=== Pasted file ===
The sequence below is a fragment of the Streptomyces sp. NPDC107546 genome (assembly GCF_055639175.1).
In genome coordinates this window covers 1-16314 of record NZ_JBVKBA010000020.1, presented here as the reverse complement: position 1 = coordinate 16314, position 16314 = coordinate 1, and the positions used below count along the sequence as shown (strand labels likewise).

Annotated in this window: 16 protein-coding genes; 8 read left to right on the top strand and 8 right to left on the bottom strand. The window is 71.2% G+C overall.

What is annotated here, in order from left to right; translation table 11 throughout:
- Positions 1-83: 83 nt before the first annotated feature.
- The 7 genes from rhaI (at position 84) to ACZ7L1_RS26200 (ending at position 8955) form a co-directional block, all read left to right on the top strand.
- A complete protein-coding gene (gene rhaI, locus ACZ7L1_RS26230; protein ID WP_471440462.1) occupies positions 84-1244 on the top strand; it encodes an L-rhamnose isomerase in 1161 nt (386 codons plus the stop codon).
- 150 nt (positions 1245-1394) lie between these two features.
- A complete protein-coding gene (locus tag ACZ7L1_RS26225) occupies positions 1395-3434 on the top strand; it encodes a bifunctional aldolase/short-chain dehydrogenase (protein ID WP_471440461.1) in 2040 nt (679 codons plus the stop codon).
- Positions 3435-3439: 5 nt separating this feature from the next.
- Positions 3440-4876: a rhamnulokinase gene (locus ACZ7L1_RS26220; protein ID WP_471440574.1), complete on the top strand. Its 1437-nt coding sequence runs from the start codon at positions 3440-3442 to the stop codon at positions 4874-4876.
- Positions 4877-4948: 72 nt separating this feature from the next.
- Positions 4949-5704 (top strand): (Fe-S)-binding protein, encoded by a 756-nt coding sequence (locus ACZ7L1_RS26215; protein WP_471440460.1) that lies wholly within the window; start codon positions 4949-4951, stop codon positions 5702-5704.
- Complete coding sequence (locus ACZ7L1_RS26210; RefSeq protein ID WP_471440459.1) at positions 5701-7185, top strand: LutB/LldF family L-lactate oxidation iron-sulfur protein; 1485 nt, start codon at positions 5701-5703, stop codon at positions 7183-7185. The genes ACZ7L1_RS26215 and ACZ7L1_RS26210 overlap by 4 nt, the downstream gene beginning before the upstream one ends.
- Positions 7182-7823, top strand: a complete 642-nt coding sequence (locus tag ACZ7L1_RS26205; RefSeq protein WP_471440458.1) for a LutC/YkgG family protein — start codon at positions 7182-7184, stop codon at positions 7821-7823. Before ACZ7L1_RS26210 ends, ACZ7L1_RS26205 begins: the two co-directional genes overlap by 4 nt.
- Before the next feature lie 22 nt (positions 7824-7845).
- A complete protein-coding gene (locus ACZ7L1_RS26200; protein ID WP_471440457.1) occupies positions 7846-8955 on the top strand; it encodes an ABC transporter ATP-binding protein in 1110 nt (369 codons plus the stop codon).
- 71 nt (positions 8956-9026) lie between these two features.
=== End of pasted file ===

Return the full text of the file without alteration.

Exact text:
The sequence below is a fragment of the Streptomyces sp. NPDC107546 genome (assembly GCF_055639175.1).
In genome coordinates this window covers 1-16314 of record NZ_JBVKBA010000020.1, presented here as the reverse complement: position 1 = coordinate 16314, position 16314 = coordinate 1, and the positions used below count along the sequence as shown (strand labels likewise).

Annotated in this window: 16 protein-coding genes; 8 read left to right on the top strand and 8 right to left on the bottom strand. The window is 71.2% G+C overall.

What is annotated here, in order from left to right; translation table 11 throughout:
- Positions 1-83: 83 nt before the first annotated feature.
- The 7 genes from rhaI (at position 84) to ACZ7L1_RS26200 (ending at position 8955) form a co-directional block, all read left to right on the top strand.
- A complete protein-coding gene (gene rhaI, locus ACZ7L1_RS26230; protein ID WP_471440462.1) occupies positions 84-1244 on the top strand; it encodes an L-rhamnose isomerase in 1161 nt (386 codons plus the stop codon).
- 150 nt (positions 1245-1394) lie between these two features.
- A complete protein-coding gene (locus tag ACZ7L1_RS26225) occupies positions 1395-3434 on the top strand; it encodes a bifunctional aldolase/short-chain dehydrogenase (protein ID WP_471440461.1) in 2040 nt (679 codons plus the stop codon).
- Positions 3435-3439: 5 nt separating this feature from the next.
- Positions 3440-4876: a rhamnulokinase gene (locus ACZ7L1_RS26220; protein ID WP_471440574.1), complete on the top strand. Its 1437-nt coding sequence runs from the start codon at positions 3440-3442 to the stop codon at positions 4874-4876.
- Positions 4877-4948: 72 nt separating this feature from the next.
- Positions 4949-5704 (top strand): (Fe-S)-binding protein, encoded by a 756-nt coding sequence (locus ACZ7L1_RS26215; protein WP_471440460.1) that lies wholly within the window; start codon positions 4949-4951, stop codon positions 5702-5704.
- Complete coding sequence (locus ACZ7L1_RS26210; RefSeq protein ID WP_471440459.1) at positions 5701-7185, top strand: LutB/LldF family L-lactate oxidation iron-sulfur protein; 1485 nt, start codon at positions 5701-5703, stop codon at positions 7183-7185. The genes ACZ7L1_RS26215 and ACZ7L1_RS26210 overlap by 4 nt, the downstream gene beginning before the upstream one ends.
- Positions 7182-7823, top strand: a complete 642-nt coding sequence (locus tag ACZ7L1_RS26205; RefSeq protein WP_471440458.1) for a LutC/YkgG family protein — start codon at positions 7182-7184, stop codon at positions 7821-7823. Before ACZ7L1_RS26210 ends, ACZ7L1_RS26205 begins: the two co-directional genes overlap by 4 nt.
- Before the next feature lie 22 nt (positions 7824-7845).
- A complete protein-coding gene (locus ACZ7L1_RS26200; protein ID WP_471440457.1) occupies positions 7846-8955 on the top strand; it encodes an ABC transporter ATP-binding protein in 1110 nt (369 codons plus the stop codon).
- 71 nt (positions 8956-9026) lie between these two features.